Wednesday, 20 May 2020

Thermal Insert Rig, modification of Dremel 220

Years ago I bought a Dremel 220 drill stand to help quicken the process of drilling PCB's, there is a lot online about the Dremel 220 already, and most of it is true.. whilst it can be a useful bit of kit if its all you have its wobbly and annoying and although you can get good results, you would be much better off with a small cheap drill press! That said mine has seen some use, often rigged as an extra hand holding the Dremel to use it as a small offhand grinder etc. Anyway, I've wanted to have a better option for pushing thermal insert nuts into 3d prints rather than just a soldering iron in hand and a pair or pliers. I have a plethora of the super budget Makerslife soldering irons (I reviewed them here!) and decided to have an attempt at converting one to fit onto the Dremel stand. 

At first I considered making some kind of adaptor that bolted into the existing mount for the Dremel and even got as fair as modelling the 18mm diameter 2mm pitch Dremel collar thread, but then realised that one bolt removed all the Dremel assembly from the main shaft and that it would be easier to have a soldering iron adaptor that just fitted straight onto the 16mm steel bar that acts as the sliding quill. 

I designed and 3d printed an adapter plate and realised I could unscrew the hot end from the handle of the soldering iron and I aimed to place the 3d printed adaptor in between the end of the element holder and the soldering iron's original handle. Having disassembled I realised I could pass the element and the wires through the adaptor and only needed to cut the ground wire and re solder it together and heat shrink it back together once assembled.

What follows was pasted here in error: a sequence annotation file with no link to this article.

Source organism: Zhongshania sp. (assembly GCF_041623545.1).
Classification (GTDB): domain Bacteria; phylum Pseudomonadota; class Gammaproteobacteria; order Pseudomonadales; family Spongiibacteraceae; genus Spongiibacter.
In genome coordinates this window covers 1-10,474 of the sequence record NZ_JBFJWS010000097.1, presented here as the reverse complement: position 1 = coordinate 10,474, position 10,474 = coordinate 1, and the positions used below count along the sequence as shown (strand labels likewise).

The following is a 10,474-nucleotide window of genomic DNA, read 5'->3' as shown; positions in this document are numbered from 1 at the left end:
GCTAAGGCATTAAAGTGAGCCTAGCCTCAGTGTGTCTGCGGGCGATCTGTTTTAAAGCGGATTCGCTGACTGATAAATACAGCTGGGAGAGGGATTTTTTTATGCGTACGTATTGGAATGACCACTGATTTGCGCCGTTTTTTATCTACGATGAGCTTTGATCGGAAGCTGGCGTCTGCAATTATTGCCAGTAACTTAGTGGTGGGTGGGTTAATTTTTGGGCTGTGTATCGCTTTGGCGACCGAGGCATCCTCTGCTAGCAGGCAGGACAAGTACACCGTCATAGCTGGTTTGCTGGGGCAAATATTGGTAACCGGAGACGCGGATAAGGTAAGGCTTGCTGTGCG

The first attempted adaptor was too thin and flexed and also showed that, despite the plastic 3d printed adaptor being in the same position as the original handle, it was going to get to hot and begin to soften. I thickened the adaptor design and reprinted it with more infill. I then also reassembled the MKII version with some copper tape acting as a heat sink and also mounting the hot end using some over-size nuts and washers as standoffs to try and promote some cooling. It's worked and I whilst i can use it for a session to fit a few thermal inserts I think continuous use would probably cause the adaptor to soften eventually. I think the next iteration will be to use the adaptor as a drilling template to make a steel or aluminium one!

In testing it's been great, I could do with making some custom tips to mount on the end of the iron for different size inserts and as mentioned earlier probably remake the whole thing out of metal, however the inserts are going in well, and seem extremely strong!

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